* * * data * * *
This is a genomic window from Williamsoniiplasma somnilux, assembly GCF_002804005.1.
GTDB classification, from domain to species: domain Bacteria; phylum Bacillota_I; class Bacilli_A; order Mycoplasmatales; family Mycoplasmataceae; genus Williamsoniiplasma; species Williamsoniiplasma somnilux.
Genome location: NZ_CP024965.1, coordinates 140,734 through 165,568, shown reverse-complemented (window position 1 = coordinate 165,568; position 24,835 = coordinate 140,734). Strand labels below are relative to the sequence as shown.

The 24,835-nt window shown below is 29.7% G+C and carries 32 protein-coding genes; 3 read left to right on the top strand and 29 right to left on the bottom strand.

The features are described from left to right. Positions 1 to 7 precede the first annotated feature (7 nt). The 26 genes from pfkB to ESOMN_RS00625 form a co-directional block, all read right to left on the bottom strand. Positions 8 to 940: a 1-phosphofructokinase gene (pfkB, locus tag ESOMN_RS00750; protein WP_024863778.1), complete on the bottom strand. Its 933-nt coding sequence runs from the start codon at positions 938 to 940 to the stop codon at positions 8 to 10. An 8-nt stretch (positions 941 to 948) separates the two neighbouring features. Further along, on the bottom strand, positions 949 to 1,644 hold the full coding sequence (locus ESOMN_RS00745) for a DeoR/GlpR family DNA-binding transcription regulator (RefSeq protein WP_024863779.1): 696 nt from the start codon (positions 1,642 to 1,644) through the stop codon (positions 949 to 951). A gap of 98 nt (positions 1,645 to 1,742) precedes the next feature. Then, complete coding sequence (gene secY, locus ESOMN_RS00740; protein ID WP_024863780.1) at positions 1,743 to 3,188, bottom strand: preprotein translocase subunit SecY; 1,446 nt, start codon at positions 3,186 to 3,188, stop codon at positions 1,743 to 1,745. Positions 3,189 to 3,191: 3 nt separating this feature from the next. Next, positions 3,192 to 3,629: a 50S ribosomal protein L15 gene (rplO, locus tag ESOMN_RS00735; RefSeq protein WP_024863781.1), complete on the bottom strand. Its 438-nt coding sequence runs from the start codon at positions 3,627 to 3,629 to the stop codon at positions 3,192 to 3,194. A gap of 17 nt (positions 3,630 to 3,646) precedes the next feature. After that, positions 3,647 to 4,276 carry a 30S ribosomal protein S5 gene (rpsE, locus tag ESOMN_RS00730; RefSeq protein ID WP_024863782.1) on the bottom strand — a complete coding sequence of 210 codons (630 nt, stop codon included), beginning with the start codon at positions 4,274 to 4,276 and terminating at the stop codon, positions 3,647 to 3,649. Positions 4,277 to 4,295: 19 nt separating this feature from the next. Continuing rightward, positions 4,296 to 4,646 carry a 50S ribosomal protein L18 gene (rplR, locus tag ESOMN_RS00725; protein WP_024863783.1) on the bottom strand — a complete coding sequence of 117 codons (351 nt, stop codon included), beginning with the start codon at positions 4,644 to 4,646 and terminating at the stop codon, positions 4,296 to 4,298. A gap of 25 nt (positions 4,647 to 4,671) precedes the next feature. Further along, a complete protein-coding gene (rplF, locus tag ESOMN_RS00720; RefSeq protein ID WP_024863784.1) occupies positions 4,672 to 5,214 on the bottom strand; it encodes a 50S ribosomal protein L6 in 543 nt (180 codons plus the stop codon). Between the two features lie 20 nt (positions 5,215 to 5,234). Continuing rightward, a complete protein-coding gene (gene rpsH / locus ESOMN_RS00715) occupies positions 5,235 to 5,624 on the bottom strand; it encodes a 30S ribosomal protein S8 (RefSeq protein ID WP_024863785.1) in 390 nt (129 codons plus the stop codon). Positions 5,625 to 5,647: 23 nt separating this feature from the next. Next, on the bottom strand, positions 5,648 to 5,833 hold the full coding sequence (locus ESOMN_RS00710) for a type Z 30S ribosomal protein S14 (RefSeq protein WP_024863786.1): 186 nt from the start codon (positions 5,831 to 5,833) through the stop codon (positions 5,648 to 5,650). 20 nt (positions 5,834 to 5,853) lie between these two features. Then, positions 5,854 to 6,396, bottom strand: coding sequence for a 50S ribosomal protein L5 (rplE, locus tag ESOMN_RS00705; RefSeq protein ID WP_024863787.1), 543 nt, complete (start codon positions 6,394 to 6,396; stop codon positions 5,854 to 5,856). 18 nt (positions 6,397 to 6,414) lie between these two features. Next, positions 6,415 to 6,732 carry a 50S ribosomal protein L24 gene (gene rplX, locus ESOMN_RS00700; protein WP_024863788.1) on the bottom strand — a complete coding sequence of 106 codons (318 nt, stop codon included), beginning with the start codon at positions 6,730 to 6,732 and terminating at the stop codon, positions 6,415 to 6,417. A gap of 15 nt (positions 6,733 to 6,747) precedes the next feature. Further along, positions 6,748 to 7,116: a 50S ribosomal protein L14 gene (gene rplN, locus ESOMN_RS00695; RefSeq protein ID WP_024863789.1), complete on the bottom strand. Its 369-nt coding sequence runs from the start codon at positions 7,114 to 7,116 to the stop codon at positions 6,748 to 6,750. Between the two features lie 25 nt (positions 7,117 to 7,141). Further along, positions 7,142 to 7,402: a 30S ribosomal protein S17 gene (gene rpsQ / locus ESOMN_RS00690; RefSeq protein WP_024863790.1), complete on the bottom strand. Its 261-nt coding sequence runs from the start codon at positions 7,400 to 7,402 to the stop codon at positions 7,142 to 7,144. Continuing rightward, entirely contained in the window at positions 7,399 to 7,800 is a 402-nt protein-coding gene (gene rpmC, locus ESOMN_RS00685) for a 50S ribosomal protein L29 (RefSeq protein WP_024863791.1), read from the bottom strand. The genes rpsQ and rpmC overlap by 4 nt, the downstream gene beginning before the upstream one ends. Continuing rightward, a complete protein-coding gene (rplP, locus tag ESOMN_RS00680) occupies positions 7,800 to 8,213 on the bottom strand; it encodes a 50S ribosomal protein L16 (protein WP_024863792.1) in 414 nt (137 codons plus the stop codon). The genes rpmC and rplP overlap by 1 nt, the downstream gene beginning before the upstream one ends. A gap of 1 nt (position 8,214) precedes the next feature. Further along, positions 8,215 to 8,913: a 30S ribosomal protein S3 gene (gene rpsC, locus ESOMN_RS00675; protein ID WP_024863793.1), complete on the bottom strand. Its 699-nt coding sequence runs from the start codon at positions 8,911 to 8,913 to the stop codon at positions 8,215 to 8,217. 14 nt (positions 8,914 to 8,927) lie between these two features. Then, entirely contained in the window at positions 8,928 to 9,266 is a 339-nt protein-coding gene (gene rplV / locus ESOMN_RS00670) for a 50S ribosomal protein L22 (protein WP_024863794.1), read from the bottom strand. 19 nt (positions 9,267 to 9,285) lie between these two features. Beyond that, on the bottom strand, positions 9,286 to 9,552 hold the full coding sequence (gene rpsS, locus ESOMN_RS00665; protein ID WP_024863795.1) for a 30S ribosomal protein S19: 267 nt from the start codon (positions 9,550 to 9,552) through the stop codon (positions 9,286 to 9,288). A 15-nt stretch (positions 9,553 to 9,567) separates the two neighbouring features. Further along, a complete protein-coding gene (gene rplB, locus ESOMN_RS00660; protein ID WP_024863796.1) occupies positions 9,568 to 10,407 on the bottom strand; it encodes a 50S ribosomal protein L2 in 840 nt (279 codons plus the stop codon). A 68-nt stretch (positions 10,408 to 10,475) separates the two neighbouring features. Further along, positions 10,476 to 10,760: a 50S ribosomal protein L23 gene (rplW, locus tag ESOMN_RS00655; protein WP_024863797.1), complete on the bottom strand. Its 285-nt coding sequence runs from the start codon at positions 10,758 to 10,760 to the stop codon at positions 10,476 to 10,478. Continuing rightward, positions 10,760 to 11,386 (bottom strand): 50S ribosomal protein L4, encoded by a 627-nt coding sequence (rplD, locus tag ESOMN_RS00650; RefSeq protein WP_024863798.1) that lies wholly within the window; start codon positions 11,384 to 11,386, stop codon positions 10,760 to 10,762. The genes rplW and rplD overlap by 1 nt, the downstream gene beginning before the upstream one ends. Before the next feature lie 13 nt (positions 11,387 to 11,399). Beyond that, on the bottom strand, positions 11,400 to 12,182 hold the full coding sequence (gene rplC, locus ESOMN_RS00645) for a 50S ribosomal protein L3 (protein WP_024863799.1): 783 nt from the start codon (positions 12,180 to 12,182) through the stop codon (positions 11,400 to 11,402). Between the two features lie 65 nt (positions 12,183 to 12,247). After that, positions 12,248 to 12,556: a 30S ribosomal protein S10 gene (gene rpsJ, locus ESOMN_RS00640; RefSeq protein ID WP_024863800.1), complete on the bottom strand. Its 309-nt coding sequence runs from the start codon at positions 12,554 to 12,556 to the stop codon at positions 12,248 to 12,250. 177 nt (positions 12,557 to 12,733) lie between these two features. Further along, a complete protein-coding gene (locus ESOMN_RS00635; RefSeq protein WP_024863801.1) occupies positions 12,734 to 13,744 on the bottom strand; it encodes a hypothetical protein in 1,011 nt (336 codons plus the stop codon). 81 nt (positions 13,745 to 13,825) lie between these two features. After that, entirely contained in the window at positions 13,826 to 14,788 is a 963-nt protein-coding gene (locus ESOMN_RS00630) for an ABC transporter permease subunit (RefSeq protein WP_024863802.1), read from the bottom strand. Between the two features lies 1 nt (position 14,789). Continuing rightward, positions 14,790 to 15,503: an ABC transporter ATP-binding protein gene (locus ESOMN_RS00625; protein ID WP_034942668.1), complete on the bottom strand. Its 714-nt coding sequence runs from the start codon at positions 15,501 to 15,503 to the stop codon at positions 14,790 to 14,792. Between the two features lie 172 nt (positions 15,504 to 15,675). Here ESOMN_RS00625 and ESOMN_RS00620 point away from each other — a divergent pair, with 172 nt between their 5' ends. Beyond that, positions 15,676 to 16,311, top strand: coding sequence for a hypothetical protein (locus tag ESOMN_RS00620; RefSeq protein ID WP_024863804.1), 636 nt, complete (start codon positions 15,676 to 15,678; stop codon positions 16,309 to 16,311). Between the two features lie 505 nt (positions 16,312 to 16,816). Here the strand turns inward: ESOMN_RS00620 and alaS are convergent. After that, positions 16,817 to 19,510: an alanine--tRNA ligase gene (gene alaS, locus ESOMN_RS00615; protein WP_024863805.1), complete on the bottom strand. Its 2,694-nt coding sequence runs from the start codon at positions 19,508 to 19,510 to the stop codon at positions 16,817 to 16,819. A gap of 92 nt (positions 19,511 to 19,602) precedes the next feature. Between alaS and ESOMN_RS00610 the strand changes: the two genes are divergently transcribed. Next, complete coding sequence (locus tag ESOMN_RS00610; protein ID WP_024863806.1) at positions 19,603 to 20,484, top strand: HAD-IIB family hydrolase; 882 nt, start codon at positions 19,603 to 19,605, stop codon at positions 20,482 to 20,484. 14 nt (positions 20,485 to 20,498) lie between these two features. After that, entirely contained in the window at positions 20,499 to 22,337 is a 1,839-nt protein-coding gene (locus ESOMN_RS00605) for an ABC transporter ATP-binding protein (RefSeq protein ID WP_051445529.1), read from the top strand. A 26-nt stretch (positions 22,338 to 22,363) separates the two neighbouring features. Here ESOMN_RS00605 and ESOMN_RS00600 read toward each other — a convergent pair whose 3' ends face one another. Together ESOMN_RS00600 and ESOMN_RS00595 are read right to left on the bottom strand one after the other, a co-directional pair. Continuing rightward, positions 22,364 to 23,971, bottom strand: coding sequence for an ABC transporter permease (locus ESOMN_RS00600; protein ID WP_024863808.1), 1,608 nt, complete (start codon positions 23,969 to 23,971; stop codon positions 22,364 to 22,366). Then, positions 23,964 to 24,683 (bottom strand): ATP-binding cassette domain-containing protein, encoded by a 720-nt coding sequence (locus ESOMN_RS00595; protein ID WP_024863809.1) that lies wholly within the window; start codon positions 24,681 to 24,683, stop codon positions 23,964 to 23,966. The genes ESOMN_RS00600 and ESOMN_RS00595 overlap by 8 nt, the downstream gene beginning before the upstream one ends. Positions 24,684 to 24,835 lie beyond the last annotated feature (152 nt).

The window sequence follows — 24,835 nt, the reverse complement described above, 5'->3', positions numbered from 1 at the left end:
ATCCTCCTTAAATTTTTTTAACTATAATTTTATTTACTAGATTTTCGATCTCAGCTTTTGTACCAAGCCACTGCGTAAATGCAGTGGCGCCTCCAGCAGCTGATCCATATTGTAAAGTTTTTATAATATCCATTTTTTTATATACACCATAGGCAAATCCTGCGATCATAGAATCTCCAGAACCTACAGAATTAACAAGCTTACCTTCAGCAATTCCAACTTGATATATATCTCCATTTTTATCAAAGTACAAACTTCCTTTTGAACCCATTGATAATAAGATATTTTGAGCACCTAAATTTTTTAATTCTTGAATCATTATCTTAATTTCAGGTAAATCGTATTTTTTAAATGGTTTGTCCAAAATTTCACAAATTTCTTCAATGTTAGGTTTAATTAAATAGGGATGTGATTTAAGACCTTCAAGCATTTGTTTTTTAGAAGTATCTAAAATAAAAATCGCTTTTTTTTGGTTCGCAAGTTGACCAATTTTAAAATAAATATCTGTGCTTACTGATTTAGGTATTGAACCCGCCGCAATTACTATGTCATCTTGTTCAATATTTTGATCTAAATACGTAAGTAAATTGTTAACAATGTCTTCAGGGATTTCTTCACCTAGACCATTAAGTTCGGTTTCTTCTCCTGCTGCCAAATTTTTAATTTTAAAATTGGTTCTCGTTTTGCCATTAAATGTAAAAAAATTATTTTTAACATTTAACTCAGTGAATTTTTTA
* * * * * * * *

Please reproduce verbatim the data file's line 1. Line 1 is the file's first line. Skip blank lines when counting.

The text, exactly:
This is a genomic window from Williamsoniiplasma somnilux, assembly GCF_002804005.1.